Publications / Plain and Clear: Making the Medi-Cal Rights and Responsibilities Document Easy to Understand

Plain and Clear: Making the Medi-Cal Rights and Responsibilities Document Easy to Understand

Due to low adult literacy rates in California and complex program rules, many adults that Medi-Cal serves may not be able to read or understand the forms and documents they receive from the program. This includes the What You Need to Know When You Apply for and Enroll in Medi-Cal, the document that is sent to over six million households yearly.

This project improved the readability and understandability of What You Need to Know (also known as MC 219), based on best health literacy practices and on findings from user testing in English, Spanish, Vietnamese, and Mandarin. This report, intended for Medi-Cal staff and administrators, advocates, and stakeholders across California, focuses on that process, the resulting outcomes, and recommendations to consider when modifying or creating future communications for Medi-Cal enrollees. It also builds on the lessons and recommendations of Plain and Clear: Making Medi-Cal Communications Easy to Understand.

Examples of research key findings and recommendations include these:

  • There were an abundance of acronyms, jargon, and words that were intimidating or confusing to Medi-Cal enrollees. Recommendations:
    • Use phrasing that does not intimidate Medi-Cal applicants and enrollees. (Various examples of suggested phrasing are provided in the paper.)
    • Continually test Medi-Cal and health care–related wording and phrasing to ensure it resonates with commonly used wording and phrasing that applicants and enrollees use.
  • There was no useful “road map” to help enrollees know where or how to get help, find forms, and submit important documentation. Recommendations:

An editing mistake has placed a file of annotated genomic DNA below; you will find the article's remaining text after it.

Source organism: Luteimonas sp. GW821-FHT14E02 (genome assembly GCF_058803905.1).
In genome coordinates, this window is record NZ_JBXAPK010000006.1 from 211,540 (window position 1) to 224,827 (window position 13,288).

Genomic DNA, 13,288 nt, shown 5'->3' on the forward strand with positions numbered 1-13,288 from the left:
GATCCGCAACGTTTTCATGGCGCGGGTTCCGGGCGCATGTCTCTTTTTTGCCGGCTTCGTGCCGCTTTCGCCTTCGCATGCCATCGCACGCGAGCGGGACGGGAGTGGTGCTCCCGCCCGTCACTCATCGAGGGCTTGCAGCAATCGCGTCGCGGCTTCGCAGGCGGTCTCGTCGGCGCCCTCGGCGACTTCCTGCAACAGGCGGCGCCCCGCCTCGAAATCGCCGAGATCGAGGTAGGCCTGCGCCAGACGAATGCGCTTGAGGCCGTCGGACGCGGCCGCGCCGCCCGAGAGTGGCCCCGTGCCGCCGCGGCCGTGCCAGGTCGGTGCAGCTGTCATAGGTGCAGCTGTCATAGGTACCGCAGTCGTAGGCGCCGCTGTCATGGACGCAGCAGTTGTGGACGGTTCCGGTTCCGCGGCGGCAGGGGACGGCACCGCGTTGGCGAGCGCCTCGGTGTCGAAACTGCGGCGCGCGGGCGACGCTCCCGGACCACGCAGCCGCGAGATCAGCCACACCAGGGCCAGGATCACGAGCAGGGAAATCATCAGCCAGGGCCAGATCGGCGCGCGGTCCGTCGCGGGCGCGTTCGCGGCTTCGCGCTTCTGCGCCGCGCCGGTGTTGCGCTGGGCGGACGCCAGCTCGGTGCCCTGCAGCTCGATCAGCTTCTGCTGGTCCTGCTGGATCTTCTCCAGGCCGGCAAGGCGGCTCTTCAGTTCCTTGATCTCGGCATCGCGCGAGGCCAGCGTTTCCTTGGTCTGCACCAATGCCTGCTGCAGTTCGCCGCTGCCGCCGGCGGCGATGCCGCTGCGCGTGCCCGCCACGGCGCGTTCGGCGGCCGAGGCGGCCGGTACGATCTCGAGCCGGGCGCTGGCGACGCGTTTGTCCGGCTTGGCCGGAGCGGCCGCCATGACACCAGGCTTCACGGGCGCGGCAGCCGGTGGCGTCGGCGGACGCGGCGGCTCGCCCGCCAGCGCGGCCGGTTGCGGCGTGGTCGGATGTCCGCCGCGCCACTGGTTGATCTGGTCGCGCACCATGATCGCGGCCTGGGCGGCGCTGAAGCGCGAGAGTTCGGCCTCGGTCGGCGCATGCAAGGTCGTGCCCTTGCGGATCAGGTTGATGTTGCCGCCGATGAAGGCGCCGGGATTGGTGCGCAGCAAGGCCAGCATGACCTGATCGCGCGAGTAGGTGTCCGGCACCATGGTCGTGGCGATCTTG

• Ensure that all websites referenced in Medi-Cal enrollee communications are specifically for applicants and enrollees rather than for providers.
    • Provide contact information in a consistent and recognizable pattern.
    • Ensure that mailing addresses are complete and current.
    • Ensure that TTY numbers are consistently and accurately provided.
    • Downplay the prominence of fax numbers when providing contact information.
    • Create vanity URLs that are short and easy to remember and type.
    • Specify when contact information is available for specific languages.
  • Trust is key and bidirectional. Recommendation:
    • Phrase information in transparent ways so that Medi-Cal applicants and enrollees do not feel that DHCS and the Medi-Cal program are “out to get them.” (Specific examples are provided in the report.)

Examples of process and policy recommendations include these:

  • Determine which units, agencies, and organizations use, have an influence on, or will be affected by the communication — and involve them from the start.
  • Consider the timing of when new laws will go into effect and when existing legislation will change.
  • Commit to thinking of Medi-Cal communications as living documents that can be changed regularly.

The California Department of Health Care Services has started many initiatives to improve the readability and usability of its documents. Coupled with following the action steps and policy recommendations in this report, these initiatives will help many more Californians enroll in and retain Medi-Cal and access the health care they need.

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